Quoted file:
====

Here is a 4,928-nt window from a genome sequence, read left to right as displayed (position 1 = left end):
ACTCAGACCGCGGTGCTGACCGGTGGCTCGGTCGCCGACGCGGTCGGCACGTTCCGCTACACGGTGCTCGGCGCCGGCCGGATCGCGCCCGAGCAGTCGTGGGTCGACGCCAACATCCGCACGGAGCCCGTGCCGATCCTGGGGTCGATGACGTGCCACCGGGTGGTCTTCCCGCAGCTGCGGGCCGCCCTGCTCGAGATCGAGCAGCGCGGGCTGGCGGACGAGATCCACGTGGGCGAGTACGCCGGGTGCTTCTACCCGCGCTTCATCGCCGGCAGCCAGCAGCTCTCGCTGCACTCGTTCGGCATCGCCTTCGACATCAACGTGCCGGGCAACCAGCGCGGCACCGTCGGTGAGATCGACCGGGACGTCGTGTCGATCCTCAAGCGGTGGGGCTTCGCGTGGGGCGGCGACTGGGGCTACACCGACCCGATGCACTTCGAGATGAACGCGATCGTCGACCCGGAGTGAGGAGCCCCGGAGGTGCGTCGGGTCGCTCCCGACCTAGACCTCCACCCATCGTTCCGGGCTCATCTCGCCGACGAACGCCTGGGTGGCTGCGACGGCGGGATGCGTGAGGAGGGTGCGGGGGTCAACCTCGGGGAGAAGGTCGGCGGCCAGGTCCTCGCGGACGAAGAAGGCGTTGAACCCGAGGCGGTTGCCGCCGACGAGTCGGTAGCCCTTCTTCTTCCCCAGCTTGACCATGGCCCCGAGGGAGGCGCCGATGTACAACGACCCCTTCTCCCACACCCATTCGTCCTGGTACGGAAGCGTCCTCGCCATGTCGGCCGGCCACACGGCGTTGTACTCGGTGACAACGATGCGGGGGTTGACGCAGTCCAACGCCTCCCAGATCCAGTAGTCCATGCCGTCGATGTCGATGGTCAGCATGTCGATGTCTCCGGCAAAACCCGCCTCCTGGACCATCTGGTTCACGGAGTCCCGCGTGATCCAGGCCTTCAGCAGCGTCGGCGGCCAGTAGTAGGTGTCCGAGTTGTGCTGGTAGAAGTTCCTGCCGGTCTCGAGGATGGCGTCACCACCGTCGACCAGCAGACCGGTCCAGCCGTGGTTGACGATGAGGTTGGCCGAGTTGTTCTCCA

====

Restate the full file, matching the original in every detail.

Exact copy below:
Here is a 4,928-nt window from a genome sequence, read left to right as displayed (position 1 = left end):
ACTCAGACCGCGGTGCTGACCGGTGGCTCGGTCGCCGACGCGGTCGGCACGTTCCGCTACACGGTGCTCGGCGCCGGCCGGATCGCGCCCGAGCAGTCGTGGGTCGACGCCAACATCCGCACGGAGCCCGTGCCGATCCTGGGGTCGATGACGTGCCACCGGGTGGTCTTCCCGCAGCTGCGGGCCGCCCTGCTCGAGATCGAGCAGCGCGGGCTGGCGGACGAGATCCACGTGGGCGAGTACGCCGGGTGCTTCTACCCGCGCTTCATCGCCGGCAGCCAGCAGCTCTCGCTGCACTCGTTCGGCATCGCCTTCGACATCAACGTGCCGGGCAACCAGCGCGGCACCGTCGGTGAGATCGACCGGGACGTCGTGTCGATCCTCAAGCGGTGGGGCTTCGCGTGGGGCGGCGACTGGGGCTACACCGACCCGATGCACTTCGAGATGAACGCGATCGTCGACCCGGAGTGAGGAGCCCCGGAGGTGCGTCGGGTCGCTCCCGACCTAGACCTCCACCCATCGTTCCGGGCTCATCTCGCCGACGAACGCCTGGGTGGCTGCGACGGCGGGATGCGTGAGGAGGGTGCGGGGGTCAACCTCGGGGAGAAGGTCGGCGGCCAGGTCCTCGCGGACGAAGAAGGCGTTGAACCCGAGGCGGTTGCCGCCGACGAGTCGGTAGCCCTTCTTCTTCCCCAGCTTGACCATGGCCCCGAGGGAGGCGCCGATGTACAACGACCCCTTCTCCCACACCCATTCGTCCTGGTACGGAAGCGTCCTCGCCATGTCGGCCGGCCACACGGCGTTGTACTCGGTGACAACGATGCGGGGGTTGACGCAGTCCAACGCCTCCCAGATCCAGTAGTCCATGCCGTCGATGTCGATGGTCAGCATGTCGATGTCTCCGGCAAAACCCGCCTCCTGGACCATCTGGTTCACGGAGTCCCGCGTGATCCAGGCCTTCAGCAGCGTCGGCGGCCAGTAGTAGGTGTCCGAGTTGTGCTGGTAGAAGTTCCTGCCGGTCTCGAGGATGGCGTCACCACCGTCGACCAGCAGACCGGTCCAGCCGTGGTTGACGATGAGGTTGGCCGAGTTGTTCTCCA